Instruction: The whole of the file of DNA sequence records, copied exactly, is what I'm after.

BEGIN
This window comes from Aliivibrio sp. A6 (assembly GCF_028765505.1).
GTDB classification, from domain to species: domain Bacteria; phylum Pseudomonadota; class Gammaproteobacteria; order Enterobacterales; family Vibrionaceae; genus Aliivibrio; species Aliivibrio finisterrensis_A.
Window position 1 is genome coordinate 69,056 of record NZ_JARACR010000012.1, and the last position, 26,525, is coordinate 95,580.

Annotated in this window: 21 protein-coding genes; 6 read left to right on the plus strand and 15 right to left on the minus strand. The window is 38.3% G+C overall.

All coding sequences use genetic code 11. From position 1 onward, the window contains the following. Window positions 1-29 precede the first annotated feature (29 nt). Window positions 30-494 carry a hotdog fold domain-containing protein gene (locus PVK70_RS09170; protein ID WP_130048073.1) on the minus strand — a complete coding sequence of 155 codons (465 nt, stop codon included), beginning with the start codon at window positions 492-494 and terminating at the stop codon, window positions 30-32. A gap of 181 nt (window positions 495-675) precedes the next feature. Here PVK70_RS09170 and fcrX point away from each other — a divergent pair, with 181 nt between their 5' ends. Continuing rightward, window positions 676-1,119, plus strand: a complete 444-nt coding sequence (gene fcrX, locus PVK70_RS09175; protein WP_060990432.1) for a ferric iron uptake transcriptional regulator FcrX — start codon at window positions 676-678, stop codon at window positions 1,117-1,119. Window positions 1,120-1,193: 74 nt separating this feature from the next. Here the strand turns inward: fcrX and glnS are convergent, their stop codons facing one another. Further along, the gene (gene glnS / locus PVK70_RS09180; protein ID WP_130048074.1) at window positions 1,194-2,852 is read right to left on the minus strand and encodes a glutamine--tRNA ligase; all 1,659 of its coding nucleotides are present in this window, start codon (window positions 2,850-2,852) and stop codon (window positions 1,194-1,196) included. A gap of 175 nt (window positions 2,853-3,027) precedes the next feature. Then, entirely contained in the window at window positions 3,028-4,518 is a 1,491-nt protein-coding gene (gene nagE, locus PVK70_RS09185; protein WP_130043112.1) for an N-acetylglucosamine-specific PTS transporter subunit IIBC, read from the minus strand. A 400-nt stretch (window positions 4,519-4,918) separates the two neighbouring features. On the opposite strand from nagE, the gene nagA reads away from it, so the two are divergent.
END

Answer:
This window comes from Aliivibrio sp. A6 (assembly GCF_028765505.1).
GTDB classification, from domain to species: domain Bacteria; phylum Pseudomonadota; class Gammaproteobacteria; order Enterobacterales; family Vibrionaceae; genus Aliivibrio; species Aliivibrio finisterrensis_A.
Window position 1 is genome coordinate 69,056 of record NZ_JARACR010000012.1, and the last position, 26,525, is coordinate 95,580.

Annotated in this window: 21 protein-coding genes; 6 read left to right on the plus strand and 15 right to left on the minus strand. The window is 38.3% G+C overall.

All coding sequences use genetic code 11. From position 1 onward, the window contains the following. Window positions 1-29 precede the first annotated feature (29 nt). Window positions 30-494 carry a hotdog fold domain-containing protein gene (locus PVK70_RS09170; protein ID WP_130048073.1) on the minus strand — a complete coding sequence of 155 codons (465 nt, stop codon included), beginning with the start codon at window positions 492-494 and terminating at the stop codon, window positions 30-32. A gap of 181 nt (window positions 495-675) precedes the next feature. Here PVK70_RS09170 and fcrX point away from each other — a divergent pair, with 181 nt between their 5' ends. Continuing rightward, window positions 676-1,119, plus strand: a complete 444-nt coding sequence (gene fcrX, locus PVK70_RS09175; protein WP_060990432.1) for a ferric iron uptake transcriptional regulator FcrX — start codon at window positions 676-678, stop codon at window positions 1,117-1,119. Window positions 1,120-1,193: 74 nt separating this feature from the next. Here the strand turns inward: fcrX and glnS are convergent, their stop codons facing one another. Further along, the gene (gene glnS / locus PVK70_RS09180; protein ID WP_130048074.1) at window positions 1,194-2,852 is read right to left on the minus strand and encodes a glutamine--tRNA ligase; all 1,659 of its coding nucleotides are present in this window, start codon (window positions 2,850-2,852) and stop codon (window positions 1,194-1,196) included. A gap of 175 nt (window positions 2,853-3,027) precedes the next feature. Then, entirely contained in the window at window positions 3,028-4,518 is a 1,491-nt protein-coding gene (gene nagE, locus PVK70_RS09185; protein WP_130043112.1) for an N-acetylglucosamine-specific PTS transporter subunit IIBC, read from the minus strand. A 400-nt stretch (window positions 4,519-4,918) separates the two neighbouring features. On the opposite strand from nagE, the gene nagA reads away from it, so the two are divergent.